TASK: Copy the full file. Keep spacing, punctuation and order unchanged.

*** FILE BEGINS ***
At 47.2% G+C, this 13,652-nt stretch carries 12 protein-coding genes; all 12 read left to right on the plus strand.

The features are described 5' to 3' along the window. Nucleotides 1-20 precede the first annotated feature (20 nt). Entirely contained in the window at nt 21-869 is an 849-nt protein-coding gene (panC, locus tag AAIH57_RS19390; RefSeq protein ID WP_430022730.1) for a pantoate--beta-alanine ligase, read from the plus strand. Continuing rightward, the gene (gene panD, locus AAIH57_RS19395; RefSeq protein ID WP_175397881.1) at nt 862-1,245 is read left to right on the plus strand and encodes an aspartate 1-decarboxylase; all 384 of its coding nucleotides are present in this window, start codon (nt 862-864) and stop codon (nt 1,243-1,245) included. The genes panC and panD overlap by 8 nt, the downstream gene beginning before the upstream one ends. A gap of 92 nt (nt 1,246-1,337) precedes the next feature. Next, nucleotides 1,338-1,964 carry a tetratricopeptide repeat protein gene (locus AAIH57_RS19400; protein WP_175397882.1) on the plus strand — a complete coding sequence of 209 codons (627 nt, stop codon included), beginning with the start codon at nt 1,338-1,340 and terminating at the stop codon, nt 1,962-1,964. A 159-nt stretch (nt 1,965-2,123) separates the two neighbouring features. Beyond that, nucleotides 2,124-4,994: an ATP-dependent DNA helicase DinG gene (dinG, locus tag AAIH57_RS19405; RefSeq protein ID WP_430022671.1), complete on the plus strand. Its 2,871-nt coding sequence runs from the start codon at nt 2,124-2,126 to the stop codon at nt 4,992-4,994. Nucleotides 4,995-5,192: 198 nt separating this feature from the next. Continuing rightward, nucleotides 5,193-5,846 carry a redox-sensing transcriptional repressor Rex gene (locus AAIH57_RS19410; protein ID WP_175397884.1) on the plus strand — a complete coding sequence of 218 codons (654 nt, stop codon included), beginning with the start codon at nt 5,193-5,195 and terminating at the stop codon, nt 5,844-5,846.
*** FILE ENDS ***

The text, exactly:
At 47.2% G+C, this 13,652-nt stretch carries 12 protein-coding genes; all 12 read left to right on the plus strand.

The features are described 5' to 3' along the window. Nucleotides 1-20 precede the first annotated feature (20 nt). Entirely contained in the window at nt 21-869 is an 849-nt protein-coding gene (panC, locus tag AAIH57_RS19390; RefSeq protein ID WP_430022730.1) for a pantoate--beta-alanine ligase, read from the plus strand. Continuing rightward, the gene (gene panD, locus AAIH57_RS19395; RefSeq protein ID WP_175397881.1) at nt 862-1,245 is read left to right on the plus strand and encodes an aspartate 1-decarboxylase; all 384 of its coding nucleotides are present in this window, start codon (nt 862-864) and stop codon (nt 1,243-1,245) included. The genes panC and panD overlap by 8 nt, the downstream gene beginning before the upstream one ends. A gap of 92 nt (nt 1,246-1,337) precedes the next feature. Next, nucleotides 1,338-1,964 carry a tetratricopeptide repeat protein gene (locus AAIH57_RS19400; protein WP_175397882.1) on the plus strand — a complete coding sequence of 209 codons (627 nt, stop codon included), beginning with the start codon at nt 1,338-1,340 and terminating at the stop codon, nt 1,962-1,964. A 159-nt stretch (nt 1,965-2,123) separates the two neighbouring features. Beyond that, nucleotides 2,124-4,994: an ATP-dependent DNA helicase DinG gene (dinG, locus tag AAIH57_RS19405; RefSeq protein ID WP_430022671.1), complete on the plus strand. Its 2,871-nt coding sequence runs from the start codon at nt 2,124-2,126 to the stop codon at nt 4,992-4,994. Nucleotides 4,995-5,192: 198 nt separating this feature from the next. Continuing rightward, nucleotides 5,193-5,846 carry a redox-sensing transcriptional repressor Rex gene (locus AAIH57_RS19410; protein ID WP_175397884.1) on the plus strand — a complete coding sequence of 218 codons (654 nt, stop codon included), beginning with the start codon at nt 5,193-5,195 and terminating at the stop codon, nt 5,844-5,846.